When I was a lad, the hanging of condemned murderers was a common practice in St. Kitts. There used to be a lot of excitement in Basseterre whenever there was a hanging.

On the night before the hanging, a public notice was posted on the big prison gate, to alert the public to the forthcoming event. Early in the morning, long before the designated time for the execution, people from the Basseterre area would saunter around the prison area to share their sentiments on the fate which an unfortunate human being was about to face.

The police always forced the spectators to stay a safe distance from the site of the proceedings, so most of the crowd would gather in the Park at Losack Road.

They could not see anything, of course, but they focused their attention on the time, waiting for 8 o’clock and strained their ears to catch the sound of the prisoner falling through the trap door.

Now many years since my youth, the situation has remained basically the same. The rumour that a man was to be hanged on Tuesday morning was so exciting that it spread like a wildfire through the town, across the countryside, and overseas to distant countries.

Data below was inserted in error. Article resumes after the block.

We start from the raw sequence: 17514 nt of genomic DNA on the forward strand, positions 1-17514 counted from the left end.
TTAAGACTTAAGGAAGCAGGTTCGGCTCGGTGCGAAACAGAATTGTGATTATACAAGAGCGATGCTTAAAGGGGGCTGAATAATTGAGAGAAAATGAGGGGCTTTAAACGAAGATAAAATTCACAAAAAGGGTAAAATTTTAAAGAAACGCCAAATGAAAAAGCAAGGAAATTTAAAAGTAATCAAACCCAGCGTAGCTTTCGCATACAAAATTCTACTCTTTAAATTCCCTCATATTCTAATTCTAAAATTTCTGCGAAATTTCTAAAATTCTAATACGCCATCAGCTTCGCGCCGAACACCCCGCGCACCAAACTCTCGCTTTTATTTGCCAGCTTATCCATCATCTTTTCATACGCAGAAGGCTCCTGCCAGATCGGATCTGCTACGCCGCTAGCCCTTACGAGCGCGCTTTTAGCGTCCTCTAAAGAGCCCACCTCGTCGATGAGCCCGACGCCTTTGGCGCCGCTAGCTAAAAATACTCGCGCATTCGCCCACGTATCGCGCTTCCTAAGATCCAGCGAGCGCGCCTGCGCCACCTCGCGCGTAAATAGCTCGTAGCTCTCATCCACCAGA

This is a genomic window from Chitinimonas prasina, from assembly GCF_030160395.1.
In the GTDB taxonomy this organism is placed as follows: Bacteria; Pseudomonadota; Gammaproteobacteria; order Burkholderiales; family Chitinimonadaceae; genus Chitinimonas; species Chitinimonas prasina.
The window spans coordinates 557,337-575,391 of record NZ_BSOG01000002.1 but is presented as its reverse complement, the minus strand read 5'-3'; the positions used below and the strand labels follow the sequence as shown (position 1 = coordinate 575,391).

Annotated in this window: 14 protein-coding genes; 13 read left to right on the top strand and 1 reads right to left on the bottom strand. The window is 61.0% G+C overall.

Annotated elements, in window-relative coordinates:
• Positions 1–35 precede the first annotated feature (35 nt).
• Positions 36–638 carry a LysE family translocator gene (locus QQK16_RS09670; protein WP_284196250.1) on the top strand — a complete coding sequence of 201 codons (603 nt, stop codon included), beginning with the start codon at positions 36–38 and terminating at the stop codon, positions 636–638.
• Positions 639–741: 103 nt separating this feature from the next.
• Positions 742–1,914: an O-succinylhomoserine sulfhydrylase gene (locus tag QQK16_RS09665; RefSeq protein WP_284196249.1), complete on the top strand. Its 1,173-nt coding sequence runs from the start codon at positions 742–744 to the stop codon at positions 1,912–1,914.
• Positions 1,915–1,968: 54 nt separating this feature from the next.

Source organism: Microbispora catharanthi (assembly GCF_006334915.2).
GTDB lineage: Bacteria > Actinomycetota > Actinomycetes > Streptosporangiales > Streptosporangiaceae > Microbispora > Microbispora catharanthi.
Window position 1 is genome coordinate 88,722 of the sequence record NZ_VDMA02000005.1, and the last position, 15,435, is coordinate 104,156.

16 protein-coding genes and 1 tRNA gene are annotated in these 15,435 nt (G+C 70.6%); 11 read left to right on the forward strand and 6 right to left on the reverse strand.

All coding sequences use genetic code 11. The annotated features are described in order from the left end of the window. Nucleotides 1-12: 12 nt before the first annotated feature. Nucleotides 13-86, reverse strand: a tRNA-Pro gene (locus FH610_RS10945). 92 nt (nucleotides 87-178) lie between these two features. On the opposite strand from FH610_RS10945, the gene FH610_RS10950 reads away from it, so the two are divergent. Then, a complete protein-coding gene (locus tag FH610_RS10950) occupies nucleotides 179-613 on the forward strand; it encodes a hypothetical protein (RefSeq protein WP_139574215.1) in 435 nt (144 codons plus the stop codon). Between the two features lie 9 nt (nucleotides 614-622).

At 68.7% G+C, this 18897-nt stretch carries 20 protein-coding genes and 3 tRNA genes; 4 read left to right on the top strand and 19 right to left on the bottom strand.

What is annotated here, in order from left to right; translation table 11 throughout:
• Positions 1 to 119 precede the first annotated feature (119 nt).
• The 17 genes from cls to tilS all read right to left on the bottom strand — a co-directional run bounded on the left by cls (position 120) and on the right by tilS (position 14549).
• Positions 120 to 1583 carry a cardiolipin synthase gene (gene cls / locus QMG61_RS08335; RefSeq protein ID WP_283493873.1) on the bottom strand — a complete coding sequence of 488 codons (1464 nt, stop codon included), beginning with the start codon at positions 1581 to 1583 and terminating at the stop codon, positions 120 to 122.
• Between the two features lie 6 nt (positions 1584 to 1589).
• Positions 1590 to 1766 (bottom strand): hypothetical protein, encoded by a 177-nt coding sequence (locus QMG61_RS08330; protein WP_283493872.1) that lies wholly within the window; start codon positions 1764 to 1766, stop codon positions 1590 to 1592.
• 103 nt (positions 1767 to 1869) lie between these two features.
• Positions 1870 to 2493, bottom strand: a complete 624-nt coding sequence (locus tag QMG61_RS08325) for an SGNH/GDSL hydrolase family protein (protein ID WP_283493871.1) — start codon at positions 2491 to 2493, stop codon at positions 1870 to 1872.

It is obvious that the crowd is still ready  to  gather in the vicinity of the prison on the morning of the execution to display their morbid curiosity.

The interest of the crowd in the execution of a prisoner always reminds me of the scene from A Tale of Two Cities as Madame Defarge and her band of women sat through the entertainment of the beheading of the enemies of the French Revolution.

The last time that the public was entertained by a hanging was when Wilson, a young man from Ottleys Village, who carried the nickname S#!t, was hanged for the murder which three persons were alleged to have committed. I wondered then if he was hanged because his nickname was S#!t.